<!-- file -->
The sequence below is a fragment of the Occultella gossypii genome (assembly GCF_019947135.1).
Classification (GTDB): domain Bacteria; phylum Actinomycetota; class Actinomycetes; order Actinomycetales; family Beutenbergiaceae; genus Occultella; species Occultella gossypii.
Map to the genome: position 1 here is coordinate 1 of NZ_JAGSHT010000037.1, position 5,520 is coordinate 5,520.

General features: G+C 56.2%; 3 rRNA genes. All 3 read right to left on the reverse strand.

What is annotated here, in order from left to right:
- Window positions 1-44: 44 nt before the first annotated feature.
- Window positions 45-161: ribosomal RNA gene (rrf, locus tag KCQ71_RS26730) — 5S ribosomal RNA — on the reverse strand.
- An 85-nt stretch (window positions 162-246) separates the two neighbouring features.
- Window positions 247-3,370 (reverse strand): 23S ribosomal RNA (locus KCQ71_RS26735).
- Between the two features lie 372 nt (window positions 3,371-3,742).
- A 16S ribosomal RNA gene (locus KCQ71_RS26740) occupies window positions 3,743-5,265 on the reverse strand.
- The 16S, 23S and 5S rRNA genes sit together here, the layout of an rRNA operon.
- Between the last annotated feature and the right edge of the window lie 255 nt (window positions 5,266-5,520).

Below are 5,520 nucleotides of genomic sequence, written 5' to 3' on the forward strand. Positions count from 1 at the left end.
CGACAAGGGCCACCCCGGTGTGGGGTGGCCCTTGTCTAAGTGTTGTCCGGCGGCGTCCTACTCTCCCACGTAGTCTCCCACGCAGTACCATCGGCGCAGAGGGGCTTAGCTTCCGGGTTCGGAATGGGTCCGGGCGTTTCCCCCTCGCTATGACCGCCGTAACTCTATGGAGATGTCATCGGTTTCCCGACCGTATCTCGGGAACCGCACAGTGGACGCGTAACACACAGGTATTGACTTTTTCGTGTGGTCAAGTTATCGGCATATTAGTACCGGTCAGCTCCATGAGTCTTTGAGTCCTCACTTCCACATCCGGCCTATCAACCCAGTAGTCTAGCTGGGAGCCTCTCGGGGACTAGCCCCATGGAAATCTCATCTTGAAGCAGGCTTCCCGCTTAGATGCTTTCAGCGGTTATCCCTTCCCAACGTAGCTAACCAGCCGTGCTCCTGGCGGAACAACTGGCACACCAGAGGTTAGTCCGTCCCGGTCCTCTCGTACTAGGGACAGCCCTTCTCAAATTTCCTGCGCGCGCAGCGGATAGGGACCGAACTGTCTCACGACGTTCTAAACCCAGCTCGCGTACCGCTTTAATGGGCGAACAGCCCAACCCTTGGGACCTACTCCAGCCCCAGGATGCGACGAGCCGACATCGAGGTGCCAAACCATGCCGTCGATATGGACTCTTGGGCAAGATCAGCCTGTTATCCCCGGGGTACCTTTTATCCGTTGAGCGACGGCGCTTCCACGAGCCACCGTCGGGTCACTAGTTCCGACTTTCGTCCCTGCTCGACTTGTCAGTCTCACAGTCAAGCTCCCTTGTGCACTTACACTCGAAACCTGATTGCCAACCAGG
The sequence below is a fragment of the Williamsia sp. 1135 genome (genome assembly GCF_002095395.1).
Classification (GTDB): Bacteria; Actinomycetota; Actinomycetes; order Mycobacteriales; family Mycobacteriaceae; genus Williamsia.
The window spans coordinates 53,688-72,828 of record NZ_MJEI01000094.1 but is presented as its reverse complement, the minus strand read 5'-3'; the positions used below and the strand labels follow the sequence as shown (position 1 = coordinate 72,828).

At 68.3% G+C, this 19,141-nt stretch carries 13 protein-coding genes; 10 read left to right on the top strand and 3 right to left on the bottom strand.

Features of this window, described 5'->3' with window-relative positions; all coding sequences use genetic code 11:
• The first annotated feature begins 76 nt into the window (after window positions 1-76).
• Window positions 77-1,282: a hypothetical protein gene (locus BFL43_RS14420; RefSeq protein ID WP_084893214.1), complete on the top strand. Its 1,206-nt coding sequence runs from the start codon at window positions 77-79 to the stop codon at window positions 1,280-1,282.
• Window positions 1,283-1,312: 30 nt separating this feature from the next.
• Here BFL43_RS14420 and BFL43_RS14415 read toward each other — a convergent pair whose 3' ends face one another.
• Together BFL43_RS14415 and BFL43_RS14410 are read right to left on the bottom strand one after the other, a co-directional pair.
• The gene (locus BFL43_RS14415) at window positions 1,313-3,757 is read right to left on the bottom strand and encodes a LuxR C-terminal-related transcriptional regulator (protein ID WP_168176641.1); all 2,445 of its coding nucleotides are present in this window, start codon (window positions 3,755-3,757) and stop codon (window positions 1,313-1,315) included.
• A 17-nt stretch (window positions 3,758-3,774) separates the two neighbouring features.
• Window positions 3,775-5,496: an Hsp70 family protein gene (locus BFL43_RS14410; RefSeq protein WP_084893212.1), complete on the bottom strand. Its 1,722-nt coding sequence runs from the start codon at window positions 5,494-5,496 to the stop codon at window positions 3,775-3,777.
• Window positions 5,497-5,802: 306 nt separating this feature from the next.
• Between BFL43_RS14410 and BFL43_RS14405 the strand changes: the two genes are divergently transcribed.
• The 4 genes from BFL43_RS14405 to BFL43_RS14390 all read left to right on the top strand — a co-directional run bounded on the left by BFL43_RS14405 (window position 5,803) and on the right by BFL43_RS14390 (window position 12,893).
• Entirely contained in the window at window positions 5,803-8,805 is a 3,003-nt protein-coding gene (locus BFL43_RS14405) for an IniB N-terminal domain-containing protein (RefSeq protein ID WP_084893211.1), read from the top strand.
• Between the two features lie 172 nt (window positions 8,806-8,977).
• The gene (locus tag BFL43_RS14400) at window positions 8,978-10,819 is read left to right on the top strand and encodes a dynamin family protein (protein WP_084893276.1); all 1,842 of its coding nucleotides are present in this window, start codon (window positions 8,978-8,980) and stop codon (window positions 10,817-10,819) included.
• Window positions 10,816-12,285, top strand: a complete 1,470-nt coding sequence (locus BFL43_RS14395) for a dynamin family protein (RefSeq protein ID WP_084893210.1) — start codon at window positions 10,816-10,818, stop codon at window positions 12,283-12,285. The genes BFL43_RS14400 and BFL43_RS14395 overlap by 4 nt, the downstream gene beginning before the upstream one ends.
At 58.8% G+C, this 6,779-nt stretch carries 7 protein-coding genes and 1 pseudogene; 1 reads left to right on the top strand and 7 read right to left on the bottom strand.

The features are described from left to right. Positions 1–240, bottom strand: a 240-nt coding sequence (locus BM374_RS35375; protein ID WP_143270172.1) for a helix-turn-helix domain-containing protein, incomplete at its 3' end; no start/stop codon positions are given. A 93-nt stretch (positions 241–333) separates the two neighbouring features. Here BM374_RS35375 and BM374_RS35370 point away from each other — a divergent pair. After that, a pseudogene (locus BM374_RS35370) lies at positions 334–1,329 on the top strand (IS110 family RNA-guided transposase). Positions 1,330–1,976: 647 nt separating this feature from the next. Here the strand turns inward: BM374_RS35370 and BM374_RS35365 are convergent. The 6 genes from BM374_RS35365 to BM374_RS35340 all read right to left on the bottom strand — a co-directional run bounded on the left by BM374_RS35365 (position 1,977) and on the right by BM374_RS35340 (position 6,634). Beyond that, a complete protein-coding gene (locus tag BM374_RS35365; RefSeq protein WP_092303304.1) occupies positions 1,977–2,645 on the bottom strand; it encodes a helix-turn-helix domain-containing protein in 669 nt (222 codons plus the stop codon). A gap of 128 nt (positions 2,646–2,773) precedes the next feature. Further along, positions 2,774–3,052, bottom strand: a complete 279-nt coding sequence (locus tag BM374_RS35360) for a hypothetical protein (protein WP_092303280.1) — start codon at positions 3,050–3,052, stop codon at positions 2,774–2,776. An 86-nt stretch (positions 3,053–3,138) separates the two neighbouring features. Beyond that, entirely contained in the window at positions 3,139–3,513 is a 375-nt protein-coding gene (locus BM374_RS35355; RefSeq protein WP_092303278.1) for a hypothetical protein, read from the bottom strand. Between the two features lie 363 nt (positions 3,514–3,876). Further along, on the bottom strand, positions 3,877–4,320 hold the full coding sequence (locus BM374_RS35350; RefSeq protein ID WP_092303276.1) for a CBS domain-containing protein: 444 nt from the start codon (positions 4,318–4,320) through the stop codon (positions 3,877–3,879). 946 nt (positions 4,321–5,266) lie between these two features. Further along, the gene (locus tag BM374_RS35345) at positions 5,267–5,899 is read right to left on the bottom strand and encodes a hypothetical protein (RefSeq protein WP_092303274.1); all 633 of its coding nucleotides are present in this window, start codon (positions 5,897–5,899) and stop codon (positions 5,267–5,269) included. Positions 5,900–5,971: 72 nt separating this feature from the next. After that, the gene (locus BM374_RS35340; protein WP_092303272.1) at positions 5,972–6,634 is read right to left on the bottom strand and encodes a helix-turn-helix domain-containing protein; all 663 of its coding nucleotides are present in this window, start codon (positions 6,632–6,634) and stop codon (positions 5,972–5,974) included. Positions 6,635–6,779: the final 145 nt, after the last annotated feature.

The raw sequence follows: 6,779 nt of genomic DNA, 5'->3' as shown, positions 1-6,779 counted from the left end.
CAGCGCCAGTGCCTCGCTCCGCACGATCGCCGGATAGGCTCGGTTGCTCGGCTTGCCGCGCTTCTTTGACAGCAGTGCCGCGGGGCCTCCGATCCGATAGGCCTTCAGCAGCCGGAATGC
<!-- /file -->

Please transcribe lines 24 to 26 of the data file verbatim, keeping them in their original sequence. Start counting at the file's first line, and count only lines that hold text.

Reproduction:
• Here BFL43_RS14420 and BFL43_RS14415 read toward each other — a convergent pair whose 3' ends face one another.
• Together BFL43_RS14415 and BFL43_RS14410 are read right to left on the bottom strand one after the other, a co-directional pair.
• The gene (locus BFL43_RS14415) at window positions 1,313-3,757 is read right to left on the bottom strand and encodes a LuxR C-terminal-related transcriptional regulator (protein ID WP_168176641.1); all 2,445 of its coding nucleotides are present in this window, start codon (window positions 3,755-3,757) and stop codon (window positions 1,313-1,315) included.